The Thing about the Truth

( 34 )

Overview

In this humorous love story from the author of Two-Way Street , an unlikely romance is the best sort of surprise—but the wrong secret can ruin everything.

Kelsey’s not going to let one mistake ruin her life. Sure, she got kicked out of prep school and all her old friends are shutting her out. But Kelsey’s focused on her future, and she’s determined to get back on track at Concordia High.
Isaac’s been kicked out of more schools than he can ...

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Overview

In this humorous love story from the author of Two-Way Street , an unlikely romance is the best sort of surprise—but the wrong secret can ruin everything.

Kelsey’s not going to let one mistake ruin her life. Sure, she got kicked out of prep school and all her old friends are shutting her out. But Kelsey’s focused on her future, and she’s determined to get back on track at Concordia High.
Isaac’s been kicked out of more schools than he can count. Since his father’s a state senator, Isaac’s life is under constant scrutiny—but Concordia High’s his last stop before boarding school, so Isaac’s hoping to fly under the radar and try to stay put for a change.
When Kelsey and Isaac meet, it’s anything but love at first sight. She thinks he’s an entitled brat, and he thinks she’s a stuck-up snob. So it surprises them both when they start to fall for each other. Kelsey’s happy for the first time in months, and Isaac’s never felt this way about anyone before….But nothing’s ever completely perfect. Everyone has secrets, and Isaac and Kelsey are no exceptions. These two may have fallen hard, but there’s one thing that can ruin it all: the truth.

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Editorial Reviews

From Barnes & Noble

For Kelsey and Isaac, Concordia High feels like a final frontier. Both of them have been kicked out of prep schools, making this public school stop a critical crossroad. When these feisty teenagers first meet, each dismisses the other, but gradually they learn their share their love and their secrets. Told in flashbacks narrated alternately by these two protagonists, The Truth About the Truth moves towards a climax with suspense that keeps you hanging on. A new romantic novel with sympathetic characters by the author of Two Way Street and Love of the Party.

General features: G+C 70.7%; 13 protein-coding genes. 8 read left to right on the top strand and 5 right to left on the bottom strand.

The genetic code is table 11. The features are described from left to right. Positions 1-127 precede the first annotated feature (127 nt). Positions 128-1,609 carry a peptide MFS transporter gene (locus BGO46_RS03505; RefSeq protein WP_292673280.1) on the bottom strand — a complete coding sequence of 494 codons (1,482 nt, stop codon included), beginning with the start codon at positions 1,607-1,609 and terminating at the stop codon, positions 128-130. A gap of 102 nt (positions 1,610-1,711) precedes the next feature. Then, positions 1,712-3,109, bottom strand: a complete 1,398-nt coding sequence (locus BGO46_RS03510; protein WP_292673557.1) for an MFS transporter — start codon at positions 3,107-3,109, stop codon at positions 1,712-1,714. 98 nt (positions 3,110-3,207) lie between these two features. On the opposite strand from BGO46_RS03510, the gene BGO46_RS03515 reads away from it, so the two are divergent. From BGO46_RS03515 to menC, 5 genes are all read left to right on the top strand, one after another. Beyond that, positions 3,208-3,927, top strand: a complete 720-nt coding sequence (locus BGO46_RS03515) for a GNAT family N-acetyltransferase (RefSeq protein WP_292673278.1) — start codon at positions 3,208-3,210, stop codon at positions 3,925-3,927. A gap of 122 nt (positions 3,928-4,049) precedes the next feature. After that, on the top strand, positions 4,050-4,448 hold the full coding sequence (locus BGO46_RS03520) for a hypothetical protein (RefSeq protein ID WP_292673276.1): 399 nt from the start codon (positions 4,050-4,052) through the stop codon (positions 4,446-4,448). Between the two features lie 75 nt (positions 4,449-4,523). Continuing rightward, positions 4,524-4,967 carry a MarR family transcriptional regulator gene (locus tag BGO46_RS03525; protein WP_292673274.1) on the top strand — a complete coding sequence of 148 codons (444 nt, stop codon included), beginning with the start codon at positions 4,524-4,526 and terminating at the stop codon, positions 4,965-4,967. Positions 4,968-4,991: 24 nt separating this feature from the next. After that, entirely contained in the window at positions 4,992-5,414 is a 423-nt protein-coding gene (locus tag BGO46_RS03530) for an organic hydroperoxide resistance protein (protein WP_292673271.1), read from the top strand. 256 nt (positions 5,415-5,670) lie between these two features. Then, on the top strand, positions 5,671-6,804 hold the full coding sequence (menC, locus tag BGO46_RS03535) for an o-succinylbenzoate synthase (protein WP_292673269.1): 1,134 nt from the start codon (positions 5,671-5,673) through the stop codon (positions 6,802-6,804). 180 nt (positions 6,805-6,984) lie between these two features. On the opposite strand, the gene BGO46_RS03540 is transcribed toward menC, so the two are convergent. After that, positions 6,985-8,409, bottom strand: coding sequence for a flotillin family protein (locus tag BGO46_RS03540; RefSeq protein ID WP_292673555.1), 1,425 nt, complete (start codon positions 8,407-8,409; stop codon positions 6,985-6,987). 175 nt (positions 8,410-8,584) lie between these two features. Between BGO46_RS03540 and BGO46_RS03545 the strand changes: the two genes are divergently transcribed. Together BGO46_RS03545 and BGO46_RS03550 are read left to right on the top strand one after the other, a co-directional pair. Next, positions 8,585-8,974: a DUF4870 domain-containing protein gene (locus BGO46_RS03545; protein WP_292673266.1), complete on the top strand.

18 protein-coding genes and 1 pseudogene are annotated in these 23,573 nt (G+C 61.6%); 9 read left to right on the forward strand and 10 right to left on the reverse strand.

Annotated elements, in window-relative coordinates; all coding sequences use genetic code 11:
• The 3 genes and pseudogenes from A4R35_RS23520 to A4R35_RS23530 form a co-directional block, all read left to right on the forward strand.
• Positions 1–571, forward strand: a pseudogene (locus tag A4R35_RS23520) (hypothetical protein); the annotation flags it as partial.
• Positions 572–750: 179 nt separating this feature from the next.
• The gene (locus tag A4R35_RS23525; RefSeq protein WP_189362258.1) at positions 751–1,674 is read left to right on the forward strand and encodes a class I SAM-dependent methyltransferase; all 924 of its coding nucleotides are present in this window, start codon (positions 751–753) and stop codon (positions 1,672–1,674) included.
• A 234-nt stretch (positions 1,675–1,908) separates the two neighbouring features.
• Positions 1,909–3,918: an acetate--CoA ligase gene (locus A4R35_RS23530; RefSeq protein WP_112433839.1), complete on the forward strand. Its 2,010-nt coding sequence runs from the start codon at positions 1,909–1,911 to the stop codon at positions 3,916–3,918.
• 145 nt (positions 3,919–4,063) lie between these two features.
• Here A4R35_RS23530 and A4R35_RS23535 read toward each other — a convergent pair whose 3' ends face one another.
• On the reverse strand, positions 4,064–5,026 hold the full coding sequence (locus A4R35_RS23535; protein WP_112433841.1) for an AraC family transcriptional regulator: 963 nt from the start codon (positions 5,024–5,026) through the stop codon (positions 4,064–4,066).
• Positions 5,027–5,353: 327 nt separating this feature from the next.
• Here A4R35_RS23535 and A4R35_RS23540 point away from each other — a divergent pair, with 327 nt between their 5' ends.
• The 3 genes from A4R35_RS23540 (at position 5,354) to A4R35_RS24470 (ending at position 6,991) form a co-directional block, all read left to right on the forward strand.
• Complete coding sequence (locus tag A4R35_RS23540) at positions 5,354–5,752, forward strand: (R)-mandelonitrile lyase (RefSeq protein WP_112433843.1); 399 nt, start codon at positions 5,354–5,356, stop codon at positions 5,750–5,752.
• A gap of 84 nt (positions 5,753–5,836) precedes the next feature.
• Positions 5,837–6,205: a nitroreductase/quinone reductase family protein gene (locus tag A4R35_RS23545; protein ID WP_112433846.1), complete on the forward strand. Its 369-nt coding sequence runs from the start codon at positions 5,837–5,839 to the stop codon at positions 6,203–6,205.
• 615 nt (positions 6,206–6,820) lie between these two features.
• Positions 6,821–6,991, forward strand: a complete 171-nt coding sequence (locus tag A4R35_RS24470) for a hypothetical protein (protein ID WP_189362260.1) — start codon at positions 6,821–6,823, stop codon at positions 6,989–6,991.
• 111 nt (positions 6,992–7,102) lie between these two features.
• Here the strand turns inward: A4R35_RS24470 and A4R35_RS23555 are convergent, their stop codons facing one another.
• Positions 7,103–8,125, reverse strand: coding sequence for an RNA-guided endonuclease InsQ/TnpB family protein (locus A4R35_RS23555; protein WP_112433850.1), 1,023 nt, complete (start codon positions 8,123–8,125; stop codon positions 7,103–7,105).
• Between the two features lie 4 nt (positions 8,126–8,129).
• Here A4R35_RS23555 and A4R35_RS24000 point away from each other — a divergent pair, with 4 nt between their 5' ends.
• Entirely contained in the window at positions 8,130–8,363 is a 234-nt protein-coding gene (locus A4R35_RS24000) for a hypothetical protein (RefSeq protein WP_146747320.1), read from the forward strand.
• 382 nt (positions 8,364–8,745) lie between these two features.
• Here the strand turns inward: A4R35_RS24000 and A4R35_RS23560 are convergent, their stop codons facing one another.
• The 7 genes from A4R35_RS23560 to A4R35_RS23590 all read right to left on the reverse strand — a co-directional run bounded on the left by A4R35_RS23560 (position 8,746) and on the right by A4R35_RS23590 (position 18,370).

Publishers Weekly
Kelsey and Isaac are facing possible expulsion for an offense that is slowly revealed over the course of Barnholdt’s sixth YA novel, which is told in flashbacks narrated alternately by the two teenagers. Both Kelsey and Isaac started the school year as new students at Concordia Public, having been kicked out of their respective prep schools. Kelsey’s wrongdoing comes out slowly, but readers know early on that Isaac, son of a state senator, has always been a troublemaker, at least until he falls for Kelsey. Kelsey is initially disdainful of Isaac, leading to much sharp banter between them, a Barnholdt (Sometimes It Happens) trademark. Once they get together, the countdown begins to the disaster that has brought them to the superintendent’s office. Kelsey’s self-deprecating honesty is endearing, and Isaac, while not always totally believable, is a satisfying fantasy of a bad boy with a heart of gold. Secondary characters like the teens’ parents and Kelsey’s best friend are comparatively one-note, but that doesn’t detract much from this well-paced and enjoyable confection. Ages 14–up. Agent: Alyssa Eisner Henkin, Trident Media Group. (July)
From the Publisher
"Sharp banter... endearing... [a] well-paced and enjoyable confection." —Publishers Weekly

"Barnholdt's snappy dialogue and deftly woven flashbacks will keep readers turning the pages in comic suspense. Romance fans will find the conclusion satisfying even as it is refreshingly messy. —Kirkus Reviews

Children's Literature - Myrna Dee Marler
Kelsey and Issac have both landed at the same public for the very first time as juniors. With different reasons for trying to succeed at their new school, Isaac and Kelsey find themselves drawn together. The problem is that each is holding back a secret from the other one, and eventually, the truth does come out in the most awkward and humiliating way possible. Will they be able to solve their problems and overcome this bump in the road? Told from alternating points-of-view, and in-and-out of a strictly linear chronology, the book is well-written and engaging. While love is a major plot point, the alternating POV helps the book appeal to both girls and boys. Reviewer: Myrna Dee Marler
VOYA - Elizabeth Norton